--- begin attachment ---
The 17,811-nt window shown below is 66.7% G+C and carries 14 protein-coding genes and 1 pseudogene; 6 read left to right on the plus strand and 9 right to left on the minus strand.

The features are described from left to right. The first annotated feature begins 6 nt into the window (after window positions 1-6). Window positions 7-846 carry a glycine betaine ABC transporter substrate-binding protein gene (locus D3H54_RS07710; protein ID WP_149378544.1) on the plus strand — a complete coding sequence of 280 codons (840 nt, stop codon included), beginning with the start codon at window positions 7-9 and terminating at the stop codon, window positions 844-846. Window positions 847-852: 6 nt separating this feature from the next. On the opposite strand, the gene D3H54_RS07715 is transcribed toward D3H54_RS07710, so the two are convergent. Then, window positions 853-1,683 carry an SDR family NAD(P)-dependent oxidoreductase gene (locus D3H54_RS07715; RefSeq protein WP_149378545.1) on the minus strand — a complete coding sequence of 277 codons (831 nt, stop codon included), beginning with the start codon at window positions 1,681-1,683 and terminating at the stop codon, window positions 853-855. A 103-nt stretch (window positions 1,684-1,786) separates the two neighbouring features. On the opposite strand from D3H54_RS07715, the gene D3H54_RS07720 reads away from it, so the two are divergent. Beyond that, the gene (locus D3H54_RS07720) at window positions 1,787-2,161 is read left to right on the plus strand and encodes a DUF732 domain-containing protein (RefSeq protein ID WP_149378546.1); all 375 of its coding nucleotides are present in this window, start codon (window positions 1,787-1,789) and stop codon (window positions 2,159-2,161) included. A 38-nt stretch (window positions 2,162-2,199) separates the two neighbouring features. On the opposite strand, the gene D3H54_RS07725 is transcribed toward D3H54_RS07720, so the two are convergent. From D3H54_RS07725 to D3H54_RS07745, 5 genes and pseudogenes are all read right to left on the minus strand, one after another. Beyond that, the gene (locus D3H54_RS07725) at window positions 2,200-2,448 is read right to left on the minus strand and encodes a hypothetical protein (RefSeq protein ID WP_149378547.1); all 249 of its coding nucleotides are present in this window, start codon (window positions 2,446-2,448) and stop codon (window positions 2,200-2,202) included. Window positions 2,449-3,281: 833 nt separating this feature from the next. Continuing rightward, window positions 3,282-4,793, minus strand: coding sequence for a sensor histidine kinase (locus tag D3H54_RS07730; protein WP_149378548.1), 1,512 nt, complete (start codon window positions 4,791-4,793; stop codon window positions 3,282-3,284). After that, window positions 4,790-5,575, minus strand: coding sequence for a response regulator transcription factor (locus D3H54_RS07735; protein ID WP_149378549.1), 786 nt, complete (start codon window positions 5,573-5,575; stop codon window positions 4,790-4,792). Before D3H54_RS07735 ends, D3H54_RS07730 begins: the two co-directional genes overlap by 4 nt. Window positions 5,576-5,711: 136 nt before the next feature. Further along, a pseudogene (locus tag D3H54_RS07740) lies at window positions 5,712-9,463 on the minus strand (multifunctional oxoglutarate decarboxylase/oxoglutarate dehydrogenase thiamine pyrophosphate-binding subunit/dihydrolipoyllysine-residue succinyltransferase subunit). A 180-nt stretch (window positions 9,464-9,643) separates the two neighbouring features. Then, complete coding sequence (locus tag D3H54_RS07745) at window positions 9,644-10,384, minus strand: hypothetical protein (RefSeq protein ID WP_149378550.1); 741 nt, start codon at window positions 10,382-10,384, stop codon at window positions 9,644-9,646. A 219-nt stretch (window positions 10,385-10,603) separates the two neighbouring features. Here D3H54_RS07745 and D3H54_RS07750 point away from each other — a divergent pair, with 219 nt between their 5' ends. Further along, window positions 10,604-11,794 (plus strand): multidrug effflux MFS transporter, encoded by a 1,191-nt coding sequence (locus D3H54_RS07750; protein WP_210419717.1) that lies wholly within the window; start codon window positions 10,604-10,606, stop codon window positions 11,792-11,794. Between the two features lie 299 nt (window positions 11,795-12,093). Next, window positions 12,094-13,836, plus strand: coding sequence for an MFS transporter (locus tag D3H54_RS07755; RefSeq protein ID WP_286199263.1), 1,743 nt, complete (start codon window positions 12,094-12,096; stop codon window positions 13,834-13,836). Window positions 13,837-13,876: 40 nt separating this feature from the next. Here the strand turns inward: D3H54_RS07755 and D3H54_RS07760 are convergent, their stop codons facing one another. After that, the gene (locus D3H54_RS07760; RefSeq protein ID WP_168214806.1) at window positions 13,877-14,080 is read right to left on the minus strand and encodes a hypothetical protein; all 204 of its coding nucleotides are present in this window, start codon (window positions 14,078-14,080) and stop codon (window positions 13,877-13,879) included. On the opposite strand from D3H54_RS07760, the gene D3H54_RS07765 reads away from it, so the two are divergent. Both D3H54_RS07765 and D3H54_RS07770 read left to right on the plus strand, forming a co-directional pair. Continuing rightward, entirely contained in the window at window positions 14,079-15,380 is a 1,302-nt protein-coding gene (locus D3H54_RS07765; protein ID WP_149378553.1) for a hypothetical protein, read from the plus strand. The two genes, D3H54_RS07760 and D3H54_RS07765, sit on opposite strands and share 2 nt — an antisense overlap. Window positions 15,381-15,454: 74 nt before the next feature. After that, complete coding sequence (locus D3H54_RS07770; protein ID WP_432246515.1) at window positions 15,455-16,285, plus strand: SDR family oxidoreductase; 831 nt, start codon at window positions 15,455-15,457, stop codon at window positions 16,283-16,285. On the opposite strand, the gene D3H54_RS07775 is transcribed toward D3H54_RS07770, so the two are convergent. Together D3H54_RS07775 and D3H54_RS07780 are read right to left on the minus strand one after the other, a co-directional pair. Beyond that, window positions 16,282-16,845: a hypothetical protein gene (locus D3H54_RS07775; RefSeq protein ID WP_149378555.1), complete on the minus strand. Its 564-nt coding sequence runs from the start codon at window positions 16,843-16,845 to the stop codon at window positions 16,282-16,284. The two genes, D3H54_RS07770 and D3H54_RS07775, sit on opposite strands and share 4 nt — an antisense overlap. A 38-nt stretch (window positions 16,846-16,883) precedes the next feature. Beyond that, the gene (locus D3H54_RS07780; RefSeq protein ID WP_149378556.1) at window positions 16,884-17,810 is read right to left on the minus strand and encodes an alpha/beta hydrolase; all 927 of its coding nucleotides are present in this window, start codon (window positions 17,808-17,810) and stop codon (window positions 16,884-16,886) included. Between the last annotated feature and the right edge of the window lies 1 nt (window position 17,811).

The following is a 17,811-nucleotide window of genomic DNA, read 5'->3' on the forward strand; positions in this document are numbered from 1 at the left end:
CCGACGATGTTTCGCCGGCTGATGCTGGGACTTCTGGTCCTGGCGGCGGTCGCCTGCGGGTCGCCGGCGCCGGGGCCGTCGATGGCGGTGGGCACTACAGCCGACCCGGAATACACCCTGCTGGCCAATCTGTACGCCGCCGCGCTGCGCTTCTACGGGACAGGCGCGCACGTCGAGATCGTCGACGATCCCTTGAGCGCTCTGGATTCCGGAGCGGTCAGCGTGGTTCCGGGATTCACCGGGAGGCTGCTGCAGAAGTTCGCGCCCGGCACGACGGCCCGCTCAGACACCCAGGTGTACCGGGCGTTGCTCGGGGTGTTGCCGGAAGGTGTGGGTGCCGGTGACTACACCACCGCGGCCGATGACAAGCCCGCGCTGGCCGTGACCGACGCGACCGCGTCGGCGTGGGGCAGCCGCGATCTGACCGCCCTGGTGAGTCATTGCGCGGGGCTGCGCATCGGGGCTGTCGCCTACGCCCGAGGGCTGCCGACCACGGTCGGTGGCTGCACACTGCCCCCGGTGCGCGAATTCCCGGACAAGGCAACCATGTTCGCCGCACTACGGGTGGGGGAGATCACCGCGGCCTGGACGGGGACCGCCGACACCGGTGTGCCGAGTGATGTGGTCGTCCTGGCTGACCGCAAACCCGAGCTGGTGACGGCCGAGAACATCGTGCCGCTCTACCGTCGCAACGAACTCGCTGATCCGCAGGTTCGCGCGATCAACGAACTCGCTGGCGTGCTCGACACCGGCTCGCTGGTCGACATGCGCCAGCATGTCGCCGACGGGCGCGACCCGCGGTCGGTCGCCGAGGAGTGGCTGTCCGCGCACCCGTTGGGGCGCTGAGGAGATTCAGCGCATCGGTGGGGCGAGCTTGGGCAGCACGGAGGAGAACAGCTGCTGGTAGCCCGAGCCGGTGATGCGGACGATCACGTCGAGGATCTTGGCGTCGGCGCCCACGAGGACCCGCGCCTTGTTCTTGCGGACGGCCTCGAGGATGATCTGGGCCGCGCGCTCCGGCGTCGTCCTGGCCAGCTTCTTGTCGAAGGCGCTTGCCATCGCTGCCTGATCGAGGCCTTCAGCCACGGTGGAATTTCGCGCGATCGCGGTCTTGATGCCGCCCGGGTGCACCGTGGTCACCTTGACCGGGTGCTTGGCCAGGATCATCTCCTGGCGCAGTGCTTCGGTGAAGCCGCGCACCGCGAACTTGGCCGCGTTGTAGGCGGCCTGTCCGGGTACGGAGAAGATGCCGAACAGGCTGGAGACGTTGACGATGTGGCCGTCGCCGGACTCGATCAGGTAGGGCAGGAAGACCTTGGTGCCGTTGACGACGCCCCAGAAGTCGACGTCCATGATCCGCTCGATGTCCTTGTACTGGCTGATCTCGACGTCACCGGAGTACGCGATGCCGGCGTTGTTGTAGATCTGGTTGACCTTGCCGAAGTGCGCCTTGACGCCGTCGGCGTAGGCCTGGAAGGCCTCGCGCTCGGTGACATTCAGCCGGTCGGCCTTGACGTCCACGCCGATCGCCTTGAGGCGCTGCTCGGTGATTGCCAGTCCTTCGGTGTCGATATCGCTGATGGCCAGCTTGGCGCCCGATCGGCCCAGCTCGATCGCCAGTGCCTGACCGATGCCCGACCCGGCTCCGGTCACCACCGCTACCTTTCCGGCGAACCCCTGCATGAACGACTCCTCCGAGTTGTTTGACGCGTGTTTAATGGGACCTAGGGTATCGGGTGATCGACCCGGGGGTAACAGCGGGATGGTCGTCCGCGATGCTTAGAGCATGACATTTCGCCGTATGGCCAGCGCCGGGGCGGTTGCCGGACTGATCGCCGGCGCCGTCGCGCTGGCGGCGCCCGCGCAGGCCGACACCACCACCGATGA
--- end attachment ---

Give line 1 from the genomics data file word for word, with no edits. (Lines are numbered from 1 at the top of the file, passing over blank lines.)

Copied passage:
The 17,811-nt window shown below is 66.7% G+C and carries 14 protein-coding genes and 1 pseudogene; 6 read left to right on the plus strand and 9 right to left on the minus strand.